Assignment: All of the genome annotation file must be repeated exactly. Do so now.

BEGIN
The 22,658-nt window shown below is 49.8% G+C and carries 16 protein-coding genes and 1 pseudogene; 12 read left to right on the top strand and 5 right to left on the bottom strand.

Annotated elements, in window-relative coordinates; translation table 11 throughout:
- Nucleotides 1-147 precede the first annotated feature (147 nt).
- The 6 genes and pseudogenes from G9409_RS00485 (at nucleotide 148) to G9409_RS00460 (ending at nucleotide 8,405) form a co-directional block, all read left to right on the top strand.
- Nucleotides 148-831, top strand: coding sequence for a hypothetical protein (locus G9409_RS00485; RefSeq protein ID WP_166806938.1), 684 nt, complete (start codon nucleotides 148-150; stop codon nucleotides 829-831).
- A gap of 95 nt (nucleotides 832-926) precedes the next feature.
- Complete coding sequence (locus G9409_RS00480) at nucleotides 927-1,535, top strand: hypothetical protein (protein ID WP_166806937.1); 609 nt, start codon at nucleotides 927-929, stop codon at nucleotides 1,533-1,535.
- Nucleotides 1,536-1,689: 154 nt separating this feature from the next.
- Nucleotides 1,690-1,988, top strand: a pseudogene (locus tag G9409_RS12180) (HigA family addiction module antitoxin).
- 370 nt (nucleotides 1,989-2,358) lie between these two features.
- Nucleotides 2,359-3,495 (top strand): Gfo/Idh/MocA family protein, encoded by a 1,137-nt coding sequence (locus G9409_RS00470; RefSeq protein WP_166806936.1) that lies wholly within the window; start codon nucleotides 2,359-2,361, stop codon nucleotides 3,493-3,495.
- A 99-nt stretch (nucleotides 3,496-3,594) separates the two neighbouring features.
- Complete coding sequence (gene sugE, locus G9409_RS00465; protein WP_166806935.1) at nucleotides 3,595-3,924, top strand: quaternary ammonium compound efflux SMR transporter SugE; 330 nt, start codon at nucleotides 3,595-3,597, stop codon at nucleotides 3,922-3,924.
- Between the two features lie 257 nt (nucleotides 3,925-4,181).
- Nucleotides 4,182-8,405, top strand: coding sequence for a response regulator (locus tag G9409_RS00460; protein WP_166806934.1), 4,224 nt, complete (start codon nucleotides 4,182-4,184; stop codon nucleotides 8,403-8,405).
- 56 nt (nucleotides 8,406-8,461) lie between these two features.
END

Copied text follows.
The 22,658-nt window shown below is 49.8% G+C and carries 16 protein-coding genes and 1 pseudogene; 12 read left to right on the top strand and 5 right to left on the bottom strand.

Annotated elements, in window-relative coordinates; translation table 11 throughout:
- Nucleotides 1-147 precede the first annotated feature (147 nt).
- The 6 genes and pseudogenes from G9409_RS00485 (at nucleotide 148) to G9409_RS00460 (ending at nucleotide 8,405) form a co-directional block, all read left to right on the top strand.
- Nucleotides 148-831, top strand: coding sequence for a hypothetical protein (locus G9409_RS00485; RefSeq protein ID WP_166806938.1), 684 nt, complete (start codon nucleotides 148-150; stop codon nucleotides 829-831).
- A gap of 95 nt (nucleotides 832-926) precedes the next feature.
- Complete coding sequence (locus G9409_RS00480) at nucleotides 927-1,535, top strand: hypothetical protein (protein ID WP_166806937.1); 609 nt, start codon at nucleotides 927-929, stop codon at nucleotides 1,533-1,535.
- Nucleotides 1,536-1,689: 154 nt separating this feature from the next.
- Nucleotides 1,690-1,988, top strand: a pseudogene (locus tag G9409_RS12180) (HigA family addiction module antitoxin).
- 370 nt (nucleotides 1,989-2,358) lie between these two features.
- Nucleotides 2,359-3,495 (top strand): Gfo/Idh/MocA family protein, encoded by a 1,137-nt coding sequence (locus G9409_RS00470; RefSeq protein WP_166806936.1) that lies wholly within the window; start codon nucleotides 2,359-2,361, stop codon nucleotides 3,493-3,495.
- A 99-nt stretch (nucleotides 3,496-3,594) separates the two neighbouring features.
- Complete coding sequence (gene sugE, locus G9409_RS00465; protein WP_166806935.1) at nucleotides 3,595-3,924, top strand: quaternary ammonium compound efflux SMR transporter SugE; 330 nt, start codon at nucleotides 3,595-3,597, stop codon at nucleotides 3,922-3,924.
- Between the two features lie 257 nt (nucleotides 3,925-4,181).
- Nucleotides 4,182-8,405, top strand: coding sequence for a response regulator (locus tag G9409_RS00460; protein WP_166806934.1), 4,224 nt, complete (start codon nucleotides 4,182-4,184; stop codon nucleotides 8,403-8,405).
- 56 nt (nucleotides 8,406-8,461) lie between these two features.